U.N. Human Development Report Finds Significant Quality Of Life Gains Among Many Developing Countries Over Last 40 Years, But Gaps Persist
"People around the globe are healthier, richer and better educated than ever before, with most developing countries registering huge gains over the last 40 years, a U.N. report [.pdf] released Thursday shows," the Canadian Press reports.
In its annual Human Development Report, the U.N. Development Program said quality of life improvements are often overlooked because development is traditionally only evaluated in terms of income, but its study also looks at education and health, the news service writes (Snow, 11/4). In addition to these measures, the report, which was released alongside the Human Development Index (HDI) (.pdf), introduces "three innovative indices for gender, inequality and multidimensional poverty," a UNDP press release states. "These new indicators confirm that progress is possible even without massive resources. Among the 'top movers' countries among the 135 that improved most over the past 40 years are Ethiopia (#11), Cambodia (#15) and Benin (#18), all of which made big gains in education and public health rather than income," the release said of the report, which is in its 20th year (11/4). Nepal has made the most improvement in human development since 1980, notes the Economist's "Daily Chart" blog, which includes a series of graphs depicting data from the report (11/4).
"Globally, life expectancy has risen from 59 years in 1970 to 70 in 2010, the report states. Primary and secondary school enrolment has risen from 55 percent to 70 percent in the same period. While all regions shared in this progress, there were wide variations in scope; for example, life expectancy rose by 18 years in the Arab world but 8 years in sub-Saharan Africa," the U.N. News Centre writes. In the report's overview, the authors write: "We see great advances, but changes over the past few decades have by no means been wholly positive ... The gaps in human development across the world, while narrowing, remain huge" (11/4).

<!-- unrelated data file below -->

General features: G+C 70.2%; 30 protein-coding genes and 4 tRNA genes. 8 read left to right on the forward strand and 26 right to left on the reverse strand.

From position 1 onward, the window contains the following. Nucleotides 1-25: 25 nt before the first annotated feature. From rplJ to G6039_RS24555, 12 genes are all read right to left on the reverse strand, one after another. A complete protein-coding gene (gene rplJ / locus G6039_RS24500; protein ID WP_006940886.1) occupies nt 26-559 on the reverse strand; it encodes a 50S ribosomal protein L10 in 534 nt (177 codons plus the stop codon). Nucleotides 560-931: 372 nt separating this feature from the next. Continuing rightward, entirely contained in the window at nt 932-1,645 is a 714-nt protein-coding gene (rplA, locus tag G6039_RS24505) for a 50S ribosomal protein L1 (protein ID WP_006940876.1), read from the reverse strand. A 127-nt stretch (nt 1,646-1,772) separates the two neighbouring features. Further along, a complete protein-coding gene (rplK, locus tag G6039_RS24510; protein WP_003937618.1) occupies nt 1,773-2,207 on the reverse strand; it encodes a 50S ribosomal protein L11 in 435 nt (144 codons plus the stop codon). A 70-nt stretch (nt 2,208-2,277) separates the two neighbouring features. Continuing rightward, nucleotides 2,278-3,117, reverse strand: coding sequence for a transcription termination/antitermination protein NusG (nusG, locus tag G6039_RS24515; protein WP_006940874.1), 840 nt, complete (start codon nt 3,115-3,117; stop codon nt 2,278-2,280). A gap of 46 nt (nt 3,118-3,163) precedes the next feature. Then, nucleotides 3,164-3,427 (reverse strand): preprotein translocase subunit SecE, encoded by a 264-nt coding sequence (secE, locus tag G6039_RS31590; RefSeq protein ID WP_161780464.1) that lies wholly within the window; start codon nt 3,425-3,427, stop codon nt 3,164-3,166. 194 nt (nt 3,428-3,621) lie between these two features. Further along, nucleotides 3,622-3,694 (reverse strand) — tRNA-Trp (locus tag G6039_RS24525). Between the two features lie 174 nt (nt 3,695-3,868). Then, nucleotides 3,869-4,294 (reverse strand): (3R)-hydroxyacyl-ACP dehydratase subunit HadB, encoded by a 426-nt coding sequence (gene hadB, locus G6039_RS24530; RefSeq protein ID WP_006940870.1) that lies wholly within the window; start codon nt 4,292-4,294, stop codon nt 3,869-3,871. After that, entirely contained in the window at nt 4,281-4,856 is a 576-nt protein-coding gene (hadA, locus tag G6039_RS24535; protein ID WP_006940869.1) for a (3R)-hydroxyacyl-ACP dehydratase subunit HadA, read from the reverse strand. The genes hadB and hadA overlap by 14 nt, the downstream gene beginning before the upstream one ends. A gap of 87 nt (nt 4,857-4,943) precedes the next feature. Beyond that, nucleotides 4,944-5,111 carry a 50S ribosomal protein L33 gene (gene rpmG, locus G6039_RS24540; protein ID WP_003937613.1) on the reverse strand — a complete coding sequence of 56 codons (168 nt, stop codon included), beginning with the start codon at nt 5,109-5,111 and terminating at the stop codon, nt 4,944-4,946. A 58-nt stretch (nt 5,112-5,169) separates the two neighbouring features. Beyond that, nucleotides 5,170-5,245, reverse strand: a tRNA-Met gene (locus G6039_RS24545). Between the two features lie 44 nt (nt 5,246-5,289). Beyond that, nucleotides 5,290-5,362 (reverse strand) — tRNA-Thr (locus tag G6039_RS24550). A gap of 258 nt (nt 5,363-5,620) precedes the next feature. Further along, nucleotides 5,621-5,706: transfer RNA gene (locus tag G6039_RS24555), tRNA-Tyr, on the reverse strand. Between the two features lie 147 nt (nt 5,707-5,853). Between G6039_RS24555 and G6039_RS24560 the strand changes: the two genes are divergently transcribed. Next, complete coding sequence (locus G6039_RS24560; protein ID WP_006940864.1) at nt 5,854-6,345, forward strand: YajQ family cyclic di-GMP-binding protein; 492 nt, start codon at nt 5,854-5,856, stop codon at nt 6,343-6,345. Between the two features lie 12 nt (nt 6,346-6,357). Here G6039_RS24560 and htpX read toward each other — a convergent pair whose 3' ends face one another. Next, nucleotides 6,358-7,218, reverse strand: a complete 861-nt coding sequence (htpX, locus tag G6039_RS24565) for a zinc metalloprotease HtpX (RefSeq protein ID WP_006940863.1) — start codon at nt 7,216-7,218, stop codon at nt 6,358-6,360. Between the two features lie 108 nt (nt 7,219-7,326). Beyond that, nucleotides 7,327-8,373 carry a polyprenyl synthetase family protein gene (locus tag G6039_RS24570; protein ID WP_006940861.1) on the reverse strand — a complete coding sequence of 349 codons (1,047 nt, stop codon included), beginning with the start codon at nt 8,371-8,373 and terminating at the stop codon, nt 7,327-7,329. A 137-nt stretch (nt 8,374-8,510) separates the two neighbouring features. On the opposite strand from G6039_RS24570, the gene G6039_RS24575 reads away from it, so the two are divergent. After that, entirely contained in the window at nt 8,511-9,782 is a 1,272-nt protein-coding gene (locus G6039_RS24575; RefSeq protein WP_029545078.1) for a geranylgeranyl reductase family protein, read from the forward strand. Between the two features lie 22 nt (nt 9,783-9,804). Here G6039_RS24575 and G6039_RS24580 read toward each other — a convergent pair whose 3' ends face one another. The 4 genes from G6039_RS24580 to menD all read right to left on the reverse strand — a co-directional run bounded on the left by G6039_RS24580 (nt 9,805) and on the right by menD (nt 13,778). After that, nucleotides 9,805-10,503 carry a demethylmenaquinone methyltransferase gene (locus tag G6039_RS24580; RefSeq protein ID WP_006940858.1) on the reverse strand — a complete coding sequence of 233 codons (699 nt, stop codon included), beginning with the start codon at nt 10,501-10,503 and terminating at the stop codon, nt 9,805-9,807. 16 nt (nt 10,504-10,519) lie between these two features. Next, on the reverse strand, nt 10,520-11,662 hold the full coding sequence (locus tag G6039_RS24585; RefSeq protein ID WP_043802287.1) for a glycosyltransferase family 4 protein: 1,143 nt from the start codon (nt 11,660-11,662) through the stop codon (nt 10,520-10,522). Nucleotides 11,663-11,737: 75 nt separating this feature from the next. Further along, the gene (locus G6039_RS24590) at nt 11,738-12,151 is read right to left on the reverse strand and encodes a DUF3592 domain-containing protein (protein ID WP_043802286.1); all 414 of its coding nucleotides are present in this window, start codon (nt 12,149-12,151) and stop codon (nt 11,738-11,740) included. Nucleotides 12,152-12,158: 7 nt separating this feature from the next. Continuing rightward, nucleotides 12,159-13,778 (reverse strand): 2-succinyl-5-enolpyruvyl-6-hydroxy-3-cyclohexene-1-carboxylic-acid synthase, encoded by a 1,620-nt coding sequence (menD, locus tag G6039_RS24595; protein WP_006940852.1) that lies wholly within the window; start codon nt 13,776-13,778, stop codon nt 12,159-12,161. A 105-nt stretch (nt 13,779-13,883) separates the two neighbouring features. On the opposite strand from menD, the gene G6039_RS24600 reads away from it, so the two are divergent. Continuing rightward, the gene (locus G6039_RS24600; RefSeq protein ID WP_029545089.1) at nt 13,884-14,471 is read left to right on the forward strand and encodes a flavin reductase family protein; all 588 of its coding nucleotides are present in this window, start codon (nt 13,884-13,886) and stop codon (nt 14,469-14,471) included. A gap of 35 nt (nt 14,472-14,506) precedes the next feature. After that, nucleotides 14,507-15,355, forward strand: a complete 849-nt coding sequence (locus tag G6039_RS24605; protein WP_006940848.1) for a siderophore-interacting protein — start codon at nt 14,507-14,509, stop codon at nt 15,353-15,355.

The report found the progress was slower in several sub-Saharan African and former Soviet Union countries "due to the impact of AIDS, conflict, economic upheaval and other factors," the press release notes (11/4). Latin American and the Caribbean countries "performed well, with many countries now approaching the United States and European nations in life expectancy and years of schooling, the report found," the Canadian Press reports (11/4). "East Asia and the Pacific had by far the strongest overall HDI performance of any region in the world, nearly doubling average HDI attainment over the past 40 years," according to the report, Inter Press Service writes. "China, the second highest achiever in the world in terms of HDI improvement since 1970, is the only country on the top 10 'movers list' due to income rather than health or education achievements. China's per capita income increased 21-fold over the last four decades, also lifting hundreds of millions out of income poverty," IPS writes (Deen, 11/4).
In an article focusing on the report's findings about Arab countries, Agence France-Presse writes that "Arab states make up five of the ten 'top movers'" on the index. "Oman made the most improvement since 1970, out of the 135 countries ranked, while Saudi Arabia was fifth, Tunisia seventh, Algeria ninth and Morocco 10th, a statement on the report said" (11/4).
"The report says only three countries have a lower human development index than in 1970 Congo, torn by conflict since the 1990s, Zambia, hit by falls in the price of copper, its main export, and Zimbabwe, where inflation reached 500 billion percent two years ago," Reuters reports. But Jeni Klugman, the report's lead author, said overall the findings are "actually quite positive." Klugman said, "'What we find is that the world is much better off than it was,' including a doubling of incomes in real terms over 40 years" (Worsnip, 11/4).
"We have learned that while economic growth is very important, what ultimately matters is using national income to give all people a chance at a longer, healthier and more productive life," U.N. Secretary General Ban Ki-moon said at the launch of the report on Thursday, according to the press release (11/4). Ban also said there was a "straight line from the Human Development Report to the Millennium Development Goals," the U.N. News Centre writes (11/4).
Nobel Laureate Amartya Sen, who worked on the first U.N. development report with development advocate Mahbub ul Haq, said: "Twenty years after the appearance of the first Human Development Report, there is much to celebrate in what has been achieved," IPS reports. Sen added, "But we also have to be alive to ways and means of improving the assessment of old adversities and of recognising and responding to new threats that endanger human well-being and freedom" (11/4).This is part of the KHN Morning Briefing, a summary of health policy coverage from major news organizations. Sign up for an email subscription.